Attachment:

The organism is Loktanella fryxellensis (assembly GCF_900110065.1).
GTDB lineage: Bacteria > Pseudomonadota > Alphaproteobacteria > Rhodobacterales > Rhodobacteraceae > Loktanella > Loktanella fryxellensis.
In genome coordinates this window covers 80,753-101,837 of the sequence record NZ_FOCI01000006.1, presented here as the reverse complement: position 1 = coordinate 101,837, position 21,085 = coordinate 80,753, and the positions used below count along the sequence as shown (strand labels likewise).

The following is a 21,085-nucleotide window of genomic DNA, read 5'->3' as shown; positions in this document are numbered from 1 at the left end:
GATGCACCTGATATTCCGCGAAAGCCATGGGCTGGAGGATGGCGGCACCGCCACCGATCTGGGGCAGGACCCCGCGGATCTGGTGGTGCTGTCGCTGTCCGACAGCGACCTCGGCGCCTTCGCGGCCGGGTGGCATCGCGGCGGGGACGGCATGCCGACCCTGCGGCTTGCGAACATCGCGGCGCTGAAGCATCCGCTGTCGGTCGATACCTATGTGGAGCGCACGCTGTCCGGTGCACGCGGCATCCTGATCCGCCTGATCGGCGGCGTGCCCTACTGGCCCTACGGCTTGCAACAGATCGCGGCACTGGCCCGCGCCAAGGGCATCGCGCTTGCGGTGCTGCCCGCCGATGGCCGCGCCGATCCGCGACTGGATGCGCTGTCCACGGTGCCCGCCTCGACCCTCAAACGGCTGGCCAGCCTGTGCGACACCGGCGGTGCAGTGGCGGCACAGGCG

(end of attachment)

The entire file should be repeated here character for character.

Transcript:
The organism is Loktanella fryxellensis (assembly GCF_900110065.1).
GTDB lineage: Bacteria > Pseudomonadota > Alphaproteobacteria > Rhodobacterales > Rhodobacteraceae > Loktanella > Loktanella fryxellensis.
In genome coordinates this window covers 80,753-101,837 of the sequence record NZ_FOCI01000006.1, presented here as the reverse complement: position 1 = coordinate 101,837, position 21,085 = coordinate 80,753, and the positions used below count along the sequence as shown (strand labels likewise).

The following is a 21,085-nucleotide window of genomic DNA, read 5'->3' as shown; positions in this document are numbered from 1 at the left end:
GATGCACCTGATATTCCGCGAAAGCCATGGGCTGGAGGATGGCGGCACCGCCACCGATCTGGGGCAGGACCCCGCGGATCTGGTGGTGCTGTCGCTGTCCGACAGCGACCTCGGCGCCTTCGCGGCCGGGTGGCATCGCGGCGGGGACGGCATGCCGACCCTGCGGCTTGCGAACATCGCGGCGCTGAAGCATCCGCTGTCGGTCGATACCTATGTGGAGCGCACGCTGTCCGGTGCACGCGGCATCCTGATCCGCCTGATCGGCGGCGTGCCCTACTGGCCCTACGGCTTGCAACAGATCGCGGCACTGGCCCGCGCCAAGGGCATCGCGCTTGCGGTGCTGCCCGCCGATGGCCGCGCCGATCCGCGACTGGATGCGCTGTCCACGGTGCCCGCCTCGACCCTCAAACGGCTGGCCAGCCTGTGCGACACCGGCGGTGCAGTGGCGGCACAGGCG